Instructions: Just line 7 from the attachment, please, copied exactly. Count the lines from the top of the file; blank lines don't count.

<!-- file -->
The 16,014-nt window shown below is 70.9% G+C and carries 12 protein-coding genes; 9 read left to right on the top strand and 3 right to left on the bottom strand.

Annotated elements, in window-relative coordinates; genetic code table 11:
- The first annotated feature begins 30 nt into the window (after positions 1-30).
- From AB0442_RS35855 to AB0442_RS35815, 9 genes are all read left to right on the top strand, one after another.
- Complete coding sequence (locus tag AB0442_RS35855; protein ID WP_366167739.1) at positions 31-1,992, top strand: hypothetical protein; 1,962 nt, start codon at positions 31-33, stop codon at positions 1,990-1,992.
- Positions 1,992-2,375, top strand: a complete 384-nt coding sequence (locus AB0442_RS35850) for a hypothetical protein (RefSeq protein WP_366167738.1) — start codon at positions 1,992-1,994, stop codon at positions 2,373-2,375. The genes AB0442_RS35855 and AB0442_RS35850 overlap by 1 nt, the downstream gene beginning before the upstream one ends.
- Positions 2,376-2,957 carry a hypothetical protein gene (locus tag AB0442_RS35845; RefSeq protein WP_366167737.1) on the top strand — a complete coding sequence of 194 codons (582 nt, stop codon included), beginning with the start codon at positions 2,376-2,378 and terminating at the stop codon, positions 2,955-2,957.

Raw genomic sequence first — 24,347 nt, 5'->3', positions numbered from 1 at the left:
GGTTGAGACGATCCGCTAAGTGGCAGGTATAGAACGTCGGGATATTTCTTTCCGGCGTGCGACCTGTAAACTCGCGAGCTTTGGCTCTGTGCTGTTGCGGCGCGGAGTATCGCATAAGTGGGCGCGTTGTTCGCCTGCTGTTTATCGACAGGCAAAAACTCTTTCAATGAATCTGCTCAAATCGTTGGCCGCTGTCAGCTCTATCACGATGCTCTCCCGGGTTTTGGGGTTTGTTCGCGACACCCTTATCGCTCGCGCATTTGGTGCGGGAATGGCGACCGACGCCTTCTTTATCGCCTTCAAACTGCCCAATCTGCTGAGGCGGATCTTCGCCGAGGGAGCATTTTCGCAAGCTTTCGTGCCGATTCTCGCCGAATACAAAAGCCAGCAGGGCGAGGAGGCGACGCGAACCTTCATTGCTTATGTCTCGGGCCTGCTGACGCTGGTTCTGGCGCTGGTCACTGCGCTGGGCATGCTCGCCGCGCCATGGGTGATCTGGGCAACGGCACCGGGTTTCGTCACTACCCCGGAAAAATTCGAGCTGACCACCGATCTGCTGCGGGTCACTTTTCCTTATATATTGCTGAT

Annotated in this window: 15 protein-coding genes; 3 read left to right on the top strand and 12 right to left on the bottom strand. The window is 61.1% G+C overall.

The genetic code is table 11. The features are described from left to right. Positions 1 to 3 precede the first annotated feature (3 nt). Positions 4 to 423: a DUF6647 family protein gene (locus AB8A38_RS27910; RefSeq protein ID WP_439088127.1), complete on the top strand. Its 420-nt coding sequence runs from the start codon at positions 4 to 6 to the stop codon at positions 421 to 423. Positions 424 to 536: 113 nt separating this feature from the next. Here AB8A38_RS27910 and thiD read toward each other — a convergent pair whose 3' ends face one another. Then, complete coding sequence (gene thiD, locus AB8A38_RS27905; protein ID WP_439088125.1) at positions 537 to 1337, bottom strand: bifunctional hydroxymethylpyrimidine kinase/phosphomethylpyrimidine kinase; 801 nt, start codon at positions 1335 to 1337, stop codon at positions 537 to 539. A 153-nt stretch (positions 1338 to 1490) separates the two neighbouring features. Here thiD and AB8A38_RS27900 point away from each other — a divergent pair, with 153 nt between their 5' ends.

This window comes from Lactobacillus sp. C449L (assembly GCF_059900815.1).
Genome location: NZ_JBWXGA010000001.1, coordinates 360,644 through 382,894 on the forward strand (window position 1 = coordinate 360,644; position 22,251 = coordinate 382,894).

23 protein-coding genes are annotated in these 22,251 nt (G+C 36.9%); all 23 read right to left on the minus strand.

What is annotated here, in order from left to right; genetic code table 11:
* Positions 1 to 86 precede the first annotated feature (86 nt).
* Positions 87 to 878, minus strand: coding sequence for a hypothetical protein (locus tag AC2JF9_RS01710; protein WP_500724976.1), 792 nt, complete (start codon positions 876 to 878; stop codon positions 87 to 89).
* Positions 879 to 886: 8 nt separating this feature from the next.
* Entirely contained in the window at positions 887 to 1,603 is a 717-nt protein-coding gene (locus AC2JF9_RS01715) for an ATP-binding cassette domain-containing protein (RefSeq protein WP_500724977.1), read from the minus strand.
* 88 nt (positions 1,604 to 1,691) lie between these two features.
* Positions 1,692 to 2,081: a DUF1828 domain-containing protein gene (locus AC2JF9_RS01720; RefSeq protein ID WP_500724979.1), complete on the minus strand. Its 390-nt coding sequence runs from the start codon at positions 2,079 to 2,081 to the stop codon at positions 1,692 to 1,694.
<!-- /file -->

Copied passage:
- Positions 2,376-2,957 carry a hypothetical protein gene (locus tag AB0442_RS35845; RefSeq protein WP_366167737.1) on the top strand — a complete coding sequence of 194 codons (582 nt, stop codon included), beginning with the start codon at positions 2,376-2,378 and terminating at the stop codon, positions 2,955-2,957.